1. Confidence in Christ
By placing great confidence in Jesus Christ as our Savior and our guide for every aspect of our lives, we gain boldness because we prove him over and over concerning His faithfulness. David, in Psalm 119:90, knew that God’s faithfulness was enduring throughout the ages. He wrote, “your faithfulness continues through all generations; you established the earth, and it endures.” Yes, great confidence can be given to the Creator of the earth and mankind as this testimony is manifested every season and each day. Confidence in our own ability and wisdom is ineffectual for kingdom living as it’s a form of practical atheism by living as if God’s power and authority are non-existent.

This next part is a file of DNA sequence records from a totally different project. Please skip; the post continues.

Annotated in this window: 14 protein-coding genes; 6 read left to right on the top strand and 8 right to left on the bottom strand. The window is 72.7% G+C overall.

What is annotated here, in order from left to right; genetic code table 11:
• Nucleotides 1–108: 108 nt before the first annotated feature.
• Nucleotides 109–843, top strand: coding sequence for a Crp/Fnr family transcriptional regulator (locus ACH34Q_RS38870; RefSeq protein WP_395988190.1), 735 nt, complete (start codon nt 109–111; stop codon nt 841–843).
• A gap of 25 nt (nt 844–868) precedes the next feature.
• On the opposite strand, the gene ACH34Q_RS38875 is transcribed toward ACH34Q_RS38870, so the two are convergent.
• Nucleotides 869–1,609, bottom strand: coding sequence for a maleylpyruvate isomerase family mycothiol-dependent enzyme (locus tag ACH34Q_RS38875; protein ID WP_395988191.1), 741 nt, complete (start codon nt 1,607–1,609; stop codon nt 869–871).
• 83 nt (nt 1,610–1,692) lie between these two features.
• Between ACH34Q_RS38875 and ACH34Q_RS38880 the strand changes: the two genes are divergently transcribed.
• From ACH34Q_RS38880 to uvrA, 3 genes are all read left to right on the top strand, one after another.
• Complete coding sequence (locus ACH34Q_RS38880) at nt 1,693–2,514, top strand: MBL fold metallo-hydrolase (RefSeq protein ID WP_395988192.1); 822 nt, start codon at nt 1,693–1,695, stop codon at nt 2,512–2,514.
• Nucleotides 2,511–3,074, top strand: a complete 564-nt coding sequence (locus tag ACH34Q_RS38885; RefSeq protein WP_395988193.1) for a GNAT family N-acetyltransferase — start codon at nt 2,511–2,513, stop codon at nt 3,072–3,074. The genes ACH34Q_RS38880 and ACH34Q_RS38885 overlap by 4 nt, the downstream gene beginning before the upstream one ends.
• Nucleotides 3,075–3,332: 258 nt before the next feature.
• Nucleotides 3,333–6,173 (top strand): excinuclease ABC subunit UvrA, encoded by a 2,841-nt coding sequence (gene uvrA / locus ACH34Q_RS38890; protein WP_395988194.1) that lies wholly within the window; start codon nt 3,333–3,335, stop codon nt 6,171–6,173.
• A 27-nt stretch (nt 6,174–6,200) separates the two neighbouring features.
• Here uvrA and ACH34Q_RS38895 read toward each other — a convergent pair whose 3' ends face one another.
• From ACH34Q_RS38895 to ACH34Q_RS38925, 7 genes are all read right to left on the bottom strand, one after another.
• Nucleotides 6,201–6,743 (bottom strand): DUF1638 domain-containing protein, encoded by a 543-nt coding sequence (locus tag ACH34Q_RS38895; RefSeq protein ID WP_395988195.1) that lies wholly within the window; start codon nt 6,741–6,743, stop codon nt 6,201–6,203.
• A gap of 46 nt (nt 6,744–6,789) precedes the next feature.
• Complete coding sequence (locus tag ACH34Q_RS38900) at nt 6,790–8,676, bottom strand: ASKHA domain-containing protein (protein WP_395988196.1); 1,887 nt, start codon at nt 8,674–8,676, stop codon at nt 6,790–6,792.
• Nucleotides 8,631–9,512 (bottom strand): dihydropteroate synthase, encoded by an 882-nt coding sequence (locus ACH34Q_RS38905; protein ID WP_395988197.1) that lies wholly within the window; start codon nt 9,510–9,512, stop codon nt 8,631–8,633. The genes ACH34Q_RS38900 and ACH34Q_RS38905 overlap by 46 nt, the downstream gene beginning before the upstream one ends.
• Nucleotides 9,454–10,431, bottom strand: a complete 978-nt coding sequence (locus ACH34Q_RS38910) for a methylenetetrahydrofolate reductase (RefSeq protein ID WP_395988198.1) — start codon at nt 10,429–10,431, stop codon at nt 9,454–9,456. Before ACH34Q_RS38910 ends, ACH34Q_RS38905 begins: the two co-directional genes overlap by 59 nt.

Paul, in Ephesians 3:10, explained, “to the intent that now unto the principalities and powers in heavenly places might be known to the church the manifold wisdom of God.” In verses 11-12, he related that “the eternal purpose which he purposed in Christ Jesus our Lord in whom we have boldness and access with confidence by the faith of him.” Indeed, He must be our all, and we must live accordingly. He saved us from the dominion of sin in our past, He guides and strengthens us today, and then at our departure, we will fully realize our salvation in a glorified body. All of it was and will be through Christ.
2. Assurance in Judgment